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Tell Me a Story: 6 Ways to Improve Your Preschooler’s Storytelling
Photo Credit: Pioneer Library System
Being able to tell a story is particularly important for preschoolers and young school age children because oral narratives are associated with academic achievement. Research repeatedly shows that narrative competence by age 5 is highly predictive of future reading comprehension.
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Here are 6 Ways to Improve Your Preschooler’s Ability to Tell a Story:
- Practice re-telling personal stories.
- Encourage your child to retell his or her personal stories to other family members and friends. These personal narratives are known as recounts. Effectively recounting a personal event or experience is particularly important in young children because such narratives compose a large majority of typical conversations in this age group. Start with having your child practice telling stories about her day, a trip, an event, etc.
- Create an atmosphere of dynamic storytelling!
- Telling a great story takes skill. When someone tells a captivating story, everyone wants to listen. Therefore, tell entertaining stories to your children. My daughter loves when I make up “spooky” stories. Give your children the opportunity to listen to great stories too. Bring them to circle time at the library or to a local bookstore and or to a children’s theatre. Listening to audiobooks (Magic Tree House Collection or Berenstain Bear’s Stories CD) during a long drive is also a wonderful option.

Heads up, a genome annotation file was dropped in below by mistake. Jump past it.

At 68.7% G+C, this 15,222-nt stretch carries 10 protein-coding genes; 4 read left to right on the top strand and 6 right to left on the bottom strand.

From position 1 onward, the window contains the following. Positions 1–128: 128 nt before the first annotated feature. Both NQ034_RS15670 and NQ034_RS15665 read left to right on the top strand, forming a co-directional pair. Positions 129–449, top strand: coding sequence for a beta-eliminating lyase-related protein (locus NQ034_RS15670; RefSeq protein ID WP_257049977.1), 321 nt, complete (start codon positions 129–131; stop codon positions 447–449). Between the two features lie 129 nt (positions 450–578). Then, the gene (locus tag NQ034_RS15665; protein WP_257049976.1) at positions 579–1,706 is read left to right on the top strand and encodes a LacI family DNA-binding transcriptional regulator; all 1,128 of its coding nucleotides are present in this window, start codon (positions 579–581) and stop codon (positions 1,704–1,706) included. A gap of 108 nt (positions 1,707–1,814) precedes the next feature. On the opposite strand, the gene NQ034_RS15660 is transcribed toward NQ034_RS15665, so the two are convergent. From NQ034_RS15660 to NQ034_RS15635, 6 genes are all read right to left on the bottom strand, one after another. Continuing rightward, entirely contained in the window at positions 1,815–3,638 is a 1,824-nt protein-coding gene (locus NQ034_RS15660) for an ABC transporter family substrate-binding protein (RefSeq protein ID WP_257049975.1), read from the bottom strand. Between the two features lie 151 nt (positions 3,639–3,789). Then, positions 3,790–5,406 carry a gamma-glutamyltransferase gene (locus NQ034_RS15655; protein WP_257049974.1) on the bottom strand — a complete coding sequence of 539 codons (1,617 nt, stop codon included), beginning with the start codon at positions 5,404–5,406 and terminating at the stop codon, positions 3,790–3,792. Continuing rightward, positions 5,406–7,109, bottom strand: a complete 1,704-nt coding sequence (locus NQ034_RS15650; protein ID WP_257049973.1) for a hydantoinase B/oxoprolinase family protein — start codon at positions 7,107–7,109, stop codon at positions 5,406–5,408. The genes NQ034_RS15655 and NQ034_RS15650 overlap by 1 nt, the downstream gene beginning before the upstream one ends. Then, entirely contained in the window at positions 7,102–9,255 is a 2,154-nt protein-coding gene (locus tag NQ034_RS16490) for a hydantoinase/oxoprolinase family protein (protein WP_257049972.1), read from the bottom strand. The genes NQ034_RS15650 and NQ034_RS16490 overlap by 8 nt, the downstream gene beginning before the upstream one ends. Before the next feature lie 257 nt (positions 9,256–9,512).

- Promote the use cohesive devices.
- Words like “First”, “Next”, “Then”, and “Finally” link sentences together to tell an organized and cohesive story. Another favorite to begin a story is “Once upon a time…”
- Be animated!
- Have your child vary his facial expressions, use gestures, and change vocal patterns (e.g. whisper, shout, and pout) when telling or acting out the story. Urge him to appeal to the 5 senses.
- Use props or visual supports.
- Encourage your child to use props (e.g. stuffed animals, puppets, dolls) or pictures (e.g. photo albums) or story maps (click here to learn more) to tell a story. I especially like to use props and visuals after reading a classic like, The Three Little Pigs, Goldilocks and the Three Bears, and Gingerbread Man.
6. Listen to your child’s story, and then ask questions.
- Put down your phone, close your laptop, shut off the television. Listen to the story that’s about to unfold. Ask questions after your child is finished OR when you find he needs assistance.
For more tips and suggestions on how to develop literacy skills in your child please click here.
Kimberly Scanlon, M.A. CCC-SLP is a speech language pathologist, an author and a mother. As the owner of Scanlon Speech Therapy, LLC, a unique boutique practice in Bergen County, Kimberly embraces individuality and treats the whole person. Her goal is to spread compassion, hope, and some speech, language and literacy tips one moment, one person at a time. Her first book, My Toddler Talks: Strategies and Activities to Promote Your Child’s Language Development and her second book, Learning to Read is a Ball are available for purchase online at Amazon and Barnes and Noble.Back to blog